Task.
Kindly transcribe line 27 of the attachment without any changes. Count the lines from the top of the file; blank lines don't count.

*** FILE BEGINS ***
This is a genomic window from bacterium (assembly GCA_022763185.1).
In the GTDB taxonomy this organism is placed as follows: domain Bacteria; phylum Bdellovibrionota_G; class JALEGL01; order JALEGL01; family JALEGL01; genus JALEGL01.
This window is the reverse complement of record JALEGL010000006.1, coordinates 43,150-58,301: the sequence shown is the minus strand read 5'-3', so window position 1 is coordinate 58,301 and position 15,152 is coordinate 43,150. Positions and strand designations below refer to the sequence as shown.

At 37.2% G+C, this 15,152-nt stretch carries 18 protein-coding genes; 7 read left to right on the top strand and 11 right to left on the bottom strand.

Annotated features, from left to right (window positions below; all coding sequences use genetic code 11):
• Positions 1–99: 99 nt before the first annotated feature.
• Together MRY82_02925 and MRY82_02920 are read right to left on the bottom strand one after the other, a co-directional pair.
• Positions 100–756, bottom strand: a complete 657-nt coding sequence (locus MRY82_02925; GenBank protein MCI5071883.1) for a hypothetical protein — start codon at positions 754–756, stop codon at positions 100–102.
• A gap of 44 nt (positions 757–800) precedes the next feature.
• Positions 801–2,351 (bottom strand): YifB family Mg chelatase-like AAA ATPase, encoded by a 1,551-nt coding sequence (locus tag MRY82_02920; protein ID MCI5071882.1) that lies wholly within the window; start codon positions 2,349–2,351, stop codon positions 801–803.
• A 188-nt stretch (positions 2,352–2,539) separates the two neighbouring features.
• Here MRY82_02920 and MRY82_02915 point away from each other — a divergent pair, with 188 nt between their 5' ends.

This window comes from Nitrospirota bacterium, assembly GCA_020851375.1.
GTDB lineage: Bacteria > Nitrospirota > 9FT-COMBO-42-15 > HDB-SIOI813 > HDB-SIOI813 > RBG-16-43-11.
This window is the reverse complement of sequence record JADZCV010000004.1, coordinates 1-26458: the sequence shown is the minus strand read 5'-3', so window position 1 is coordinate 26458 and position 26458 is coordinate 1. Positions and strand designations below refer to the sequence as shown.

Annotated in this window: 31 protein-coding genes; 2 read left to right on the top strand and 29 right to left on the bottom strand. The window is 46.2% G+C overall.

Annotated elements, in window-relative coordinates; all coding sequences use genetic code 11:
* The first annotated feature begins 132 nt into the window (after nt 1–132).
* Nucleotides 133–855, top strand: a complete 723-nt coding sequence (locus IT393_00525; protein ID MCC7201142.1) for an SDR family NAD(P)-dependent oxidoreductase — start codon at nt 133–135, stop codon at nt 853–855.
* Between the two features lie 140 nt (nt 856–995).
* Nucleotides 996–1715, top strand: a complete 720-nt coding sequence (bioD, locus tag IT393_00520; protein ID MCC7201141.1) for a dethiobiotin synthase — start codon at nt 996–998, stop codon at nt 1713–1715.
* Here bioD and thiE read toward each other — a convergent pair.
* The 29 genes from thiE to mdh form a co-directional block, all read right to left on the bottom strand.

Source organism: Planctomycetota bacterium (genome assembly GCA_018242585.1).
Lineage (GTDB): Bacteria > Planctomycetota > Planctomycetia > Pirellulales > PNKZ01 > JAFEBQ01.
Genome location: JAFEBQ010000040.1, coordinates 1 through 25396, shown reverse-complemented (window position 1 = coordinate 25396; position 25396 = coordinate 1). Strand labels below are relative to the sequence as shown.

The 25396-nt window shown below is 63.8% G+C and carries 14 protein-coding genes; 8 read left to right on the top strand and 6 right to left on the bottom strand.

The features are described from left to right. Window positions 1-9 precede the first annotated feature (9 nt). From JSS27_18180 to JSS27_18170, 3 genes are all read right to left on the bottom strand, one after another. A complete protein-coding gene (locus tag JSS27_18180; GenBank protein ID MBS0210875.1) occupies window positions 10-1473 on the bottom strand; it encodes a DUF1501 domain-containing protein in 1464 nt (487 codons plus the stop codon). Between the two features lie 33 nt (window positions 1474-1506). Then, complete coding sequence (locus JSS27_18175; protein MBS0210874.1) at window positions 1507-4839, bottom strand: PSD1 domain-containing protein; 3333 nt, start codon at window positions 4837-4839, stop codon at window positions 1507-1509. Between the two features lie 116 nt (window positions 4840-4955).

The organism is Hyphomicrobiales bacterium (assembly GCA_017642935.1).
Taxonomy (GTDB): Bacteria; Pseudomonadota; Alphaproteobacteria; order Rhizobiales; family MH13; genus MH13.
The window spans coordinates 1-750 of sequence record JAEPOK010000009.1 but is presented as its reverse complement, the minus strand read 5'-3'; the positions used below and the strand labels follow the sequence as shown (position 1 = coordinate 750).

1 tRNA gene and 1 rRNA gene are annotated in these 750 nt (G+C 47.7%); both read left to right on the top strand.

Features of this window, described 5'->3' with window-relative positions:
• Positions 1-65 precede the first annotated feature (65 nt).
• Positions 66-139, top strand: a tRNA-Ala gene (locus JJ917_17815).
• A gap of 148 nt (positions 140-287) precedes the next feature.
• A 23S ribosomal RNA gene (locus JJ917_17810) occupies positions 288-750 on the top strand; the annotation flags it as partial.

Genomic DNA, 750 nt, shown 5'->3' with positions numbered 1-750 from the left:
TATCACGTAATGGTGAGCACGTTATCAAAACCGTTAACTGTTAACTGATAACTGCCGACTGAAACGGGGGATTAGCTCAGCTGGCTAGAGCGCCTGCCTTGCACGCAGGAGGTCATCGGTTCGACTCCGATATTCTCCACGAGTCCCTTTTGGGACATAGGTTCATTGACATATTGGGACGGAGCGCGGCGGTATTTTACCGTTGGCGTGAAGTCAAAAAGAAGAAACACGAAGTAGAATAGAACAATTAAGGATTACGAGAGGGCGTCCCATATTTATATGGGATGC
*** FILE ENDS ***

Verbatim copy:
The 25396-nt window shown below is 63.8% G+C and carries 14 protein-coding genes; 8 read left to right on the top strand and 6 right to left on the bottom strand.